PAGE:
The way that most healthcare services are provided to people is part of the cost problem that every day consumers face. Hospital Care represents 31.1% of all health care prices and is extremly pricey. The average cost for 1 day in the hospital in 2002 was $1,290, almost double the average cost from 1990, and since 2002, hospital prices have grown by more than 50%. All of those services are provided onsite, in facilities and environments which are expensive to maintain and where costs are increasing quickly and represent more than 68% of the total health care cost in the US in 2007. The Centers for Medicare and Medicaid Services reported that in 2009 US healthcare spending rose 5.6% to $2.47 trillion and represented 17.3% of the US economy. The increase from 2008 to 2009 is the biggest jump in health care spending since 1960, and it’s extraordinary that in per year in which the US economy contracted by 2.4% healthcare and the federal government were the only sectors to demonstrate an increase. This growth can also be happening from a high base, starting at a level 30% to 50% higher than most industrialized nations, and is unsustainable.
However, cost is only a part of the problem in the centralized model of healthcare. Disorder is known to be caused by those in hospitals, doctor offices, clinics, and nursing homes. In accordance with a February 2003 article in The New England Journal of Medicine between 5% and 10% of all patients admitted to an acute care hospital obtained one or even more infections. The CDC estimates that there are 1.7 million hospital acquired infections each year resulting in about 99,000 deaths, various sources have estimated that these terminal instances alone result in over $6 billion in healthcare costs each year. These economical costs pale in comparison to the pain, anguish and loss of life resulting from these diseases.
This healthcare model also provides a setting that is impersonal and dehumanizing. By design the institutional feel of hospitals, clinics, doctors offices and nursing homes can boost the physical suffering of patients through raised rates of stress, disorientation, helplessness and maybe even depression. Also the very nature of such institutions entails interruptions at peculiar hours by staff and other patients and a constantly changing cast of care providers that further add to the discomfort of the patient.
Treating patients in the home is much less costly and supplies a familiar setting for the individual. The patient is much more comfortable in their home and is not introduced to other infections and diseases that other patients bring into the setting. The difficulty is that up until now much of the technology for cost and accessibility reasons needed the focused model to work.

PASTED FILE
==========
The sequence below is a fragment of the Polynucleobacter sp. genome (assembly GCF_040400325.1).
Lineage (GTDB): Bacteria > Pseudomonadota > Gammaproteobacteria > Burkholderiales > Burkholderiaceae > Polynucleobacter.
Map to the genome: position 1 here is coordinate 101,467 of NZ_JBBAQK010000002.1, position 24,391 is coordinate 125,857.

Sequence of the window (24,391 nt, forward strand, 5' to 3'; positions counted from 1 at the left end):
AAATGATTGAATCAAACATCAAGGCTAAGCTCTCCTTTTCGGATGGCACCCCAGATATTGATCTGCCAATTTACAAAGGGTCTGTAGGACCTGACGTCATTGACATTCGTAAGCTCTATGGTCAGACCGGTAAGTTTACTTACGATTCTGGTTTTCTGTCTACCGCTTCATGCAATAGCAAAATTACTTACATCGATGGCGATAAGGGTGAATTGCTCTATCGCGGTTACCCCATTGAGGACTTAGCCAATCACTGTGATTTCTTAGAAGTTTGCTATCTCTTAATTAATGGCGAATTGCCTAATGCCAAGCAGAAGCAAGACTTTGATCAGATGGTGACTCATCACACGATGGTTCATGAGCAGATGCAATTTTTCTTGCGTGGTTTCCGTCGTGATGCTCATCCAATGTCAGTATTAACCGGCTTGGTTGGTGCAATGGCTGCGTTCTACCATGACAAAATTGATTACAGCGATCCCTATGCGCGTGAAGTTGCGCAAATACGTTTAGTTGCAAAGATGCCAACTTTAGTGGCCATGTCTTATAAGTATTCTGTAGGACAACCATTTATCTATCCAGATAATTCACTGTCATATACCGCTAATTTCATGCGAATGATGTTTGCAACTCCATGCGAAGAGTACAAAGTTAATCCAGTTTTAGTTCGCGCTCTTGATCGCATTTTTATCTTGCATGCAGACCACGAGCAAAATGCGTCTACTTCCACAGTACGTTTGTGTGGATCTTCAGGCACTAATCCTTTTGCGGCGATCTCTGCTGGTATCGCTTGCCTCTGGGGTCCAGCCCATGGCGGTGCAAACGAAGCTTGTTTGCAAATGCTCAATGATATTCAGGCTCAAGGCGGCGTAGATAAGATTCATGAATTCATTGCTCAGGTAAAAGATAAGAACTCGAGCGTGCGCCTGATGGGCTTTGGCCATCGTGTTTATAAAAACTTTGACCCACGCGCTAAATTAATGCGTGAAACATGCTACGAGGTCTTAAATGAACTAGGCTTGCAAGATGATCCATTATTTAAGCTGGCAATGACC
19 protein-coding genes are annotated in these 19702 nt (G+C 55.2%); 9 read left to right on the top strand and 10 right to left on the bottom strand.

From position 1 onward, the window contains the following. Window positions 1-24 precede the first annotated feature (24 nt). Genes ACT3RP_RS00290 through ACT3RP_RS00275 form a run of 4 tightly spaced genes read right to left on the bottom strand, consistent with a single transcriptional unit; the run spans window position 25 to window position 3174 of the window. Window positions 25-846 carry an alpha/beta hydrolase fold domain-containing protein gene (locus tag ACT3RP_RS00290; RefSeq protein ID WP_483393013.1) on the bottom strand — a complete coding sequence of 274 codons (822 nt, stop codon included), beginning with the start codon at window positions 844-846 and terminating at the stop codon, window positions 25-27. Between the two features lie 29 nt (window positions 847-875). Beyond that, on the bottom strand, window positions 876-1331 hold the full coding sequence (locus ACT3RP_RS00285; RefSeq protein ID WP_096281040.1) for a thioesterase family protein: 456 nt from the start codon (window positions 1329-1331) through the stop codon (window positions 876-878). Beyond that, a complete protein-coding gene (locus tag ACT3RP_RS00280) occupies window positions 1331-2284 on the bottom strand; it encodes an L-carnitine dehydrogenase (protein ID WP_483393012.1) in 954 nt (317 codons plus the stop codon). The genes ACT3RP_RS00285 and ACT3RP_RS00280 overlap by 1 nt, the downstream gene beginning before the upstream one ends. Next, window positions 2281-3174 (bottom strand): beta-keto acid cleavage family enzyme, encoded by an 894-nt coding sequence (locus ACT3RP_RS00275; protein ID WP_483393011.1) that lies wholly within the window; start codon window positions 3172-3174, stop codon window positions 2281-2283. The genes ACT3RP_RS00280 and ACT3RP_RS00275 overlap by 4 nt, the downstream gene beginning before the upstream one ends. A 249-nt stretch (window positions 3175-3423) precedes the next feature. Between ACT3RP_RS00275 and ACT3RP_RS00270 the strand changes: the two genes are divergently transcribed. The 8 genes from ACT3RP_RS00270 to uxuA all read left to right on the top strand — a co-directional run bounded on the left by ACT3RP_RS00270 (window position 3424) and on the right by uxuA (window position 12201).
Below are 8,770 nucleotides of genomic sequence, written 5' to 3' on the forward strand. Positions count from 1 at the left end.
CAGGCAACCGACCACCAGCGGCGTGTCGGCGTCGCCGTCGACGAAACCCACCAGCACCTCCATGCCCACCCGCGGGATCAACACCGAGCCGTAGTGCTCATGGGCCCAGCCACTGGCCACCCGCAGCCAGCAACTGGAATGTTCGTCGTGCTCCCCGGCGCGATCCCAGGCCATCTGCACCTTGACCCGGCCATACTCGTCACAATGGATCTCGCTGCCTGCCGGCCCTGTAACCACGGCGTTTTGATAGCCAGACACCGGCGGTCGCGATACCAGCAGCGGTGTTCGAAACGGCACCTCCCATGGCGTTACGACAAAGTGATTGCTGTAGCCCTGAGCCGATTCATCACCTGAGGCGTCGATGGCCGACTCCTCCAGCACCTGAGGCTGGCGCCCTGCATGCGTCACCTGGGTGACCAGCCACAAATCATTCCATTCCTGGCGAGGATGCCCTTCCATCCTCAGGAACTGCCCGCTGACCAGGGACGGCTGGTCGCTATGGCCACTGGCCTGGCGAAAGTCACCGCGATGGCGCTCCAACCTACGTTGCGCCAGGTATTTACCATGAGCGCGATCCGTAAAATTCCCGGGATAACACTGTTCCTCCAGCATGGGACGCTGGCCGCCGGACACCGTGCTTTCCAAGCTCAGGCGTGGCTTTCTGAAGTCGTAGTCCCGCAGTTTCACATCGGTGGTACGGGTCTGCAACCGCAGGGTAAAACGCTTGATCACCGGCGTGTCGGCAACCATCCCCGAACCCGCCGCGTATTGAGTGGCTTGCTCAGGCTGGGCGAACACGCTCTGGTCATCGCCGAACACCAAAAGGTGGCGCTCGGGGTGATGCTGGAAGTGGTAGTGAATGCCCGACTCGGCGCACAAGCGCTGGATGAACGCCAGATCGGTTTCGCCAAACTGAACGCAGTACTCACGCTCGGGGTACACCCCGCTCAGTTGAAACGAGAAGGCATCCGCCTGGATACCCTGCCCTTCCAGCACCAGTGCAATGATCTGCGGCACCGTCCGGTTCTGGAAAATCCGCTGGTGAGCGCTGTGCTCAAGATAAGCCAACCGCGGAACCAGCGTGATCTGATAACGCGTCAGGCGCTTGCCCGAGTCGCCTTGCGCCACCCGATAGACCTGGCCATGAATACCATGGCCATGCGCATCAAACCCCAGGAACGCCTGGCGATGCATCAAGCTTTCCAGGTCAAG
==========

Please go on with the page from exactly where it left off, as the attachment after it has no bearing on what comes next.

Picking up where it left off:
Telemedicine includes the utilization of telecommunications either through phone networks, both landlines and mobile, or the internet to diagnose, treat and track patients across substantial distances. Early use has focused on telecardiology and teleradiology where EKG and X Ray advice is transmitted over communication lines and tracked and analyzed at locations remote from your patient. Recently, new procedures now enable surgeons to perform certain procedures remotely and many hospitals have implemented remote nursing stations that can monitor patients from many facilities from one centralized place.
Telemedicine is also used in the home healthcare setting to give crisis alerts through private emergency response systems as well as the monitoring of patients vital signs for example heart rate, blood pressure, cholesterol and glucose level. The newest improvements in home health care telemedicine have been in the area of medication management, which given the costs of poor medication compliance represents an enormous opportunity to not only save costs but to additionally substantially improve medical outcomes and save lives.
More than 50 million people in the US are on three or even more prescriptions. While many of these medications are critical to improving the well-being of the patient the typical compliance rate by using their medication program is only 50%. Poor medication adherence based on the Center for Disease Control signifies an important healthcare issue resulting in increased costs and inferior medical outcomes. The current poor rate of drug adherence results in 10% of all hospital entrances (30% of all hospital admissions for aged), 22-40% of all Skilled Nursing Facility admissions, 125,000 deaths per year and from $150 billion to $300 billion in yearly cost/waste.
And this issue is only going to get worse as longer life spans and relatively low birth rates boost the country’s typical age over the coming years. The older we get, the more drugs we require and because the number of prescriptions increases so also does the number of non-compliance. Consequently, the price to the health care system due to poor adherence is climbing significantly.
There really are numerous methods to enhance conformity which have been tested by the health care community. Adherence rates may be significantly enhanced through better instruction, the tracking of patients in the home, and enhanced medication management. Drug management devices help by arranging dosages, providing reminders to take pills and sending alerts to care givers when dosages aren’t taken. Telemedicine based drug management apparatus significantly enhance compliance rates by utilizing all three of those strategies.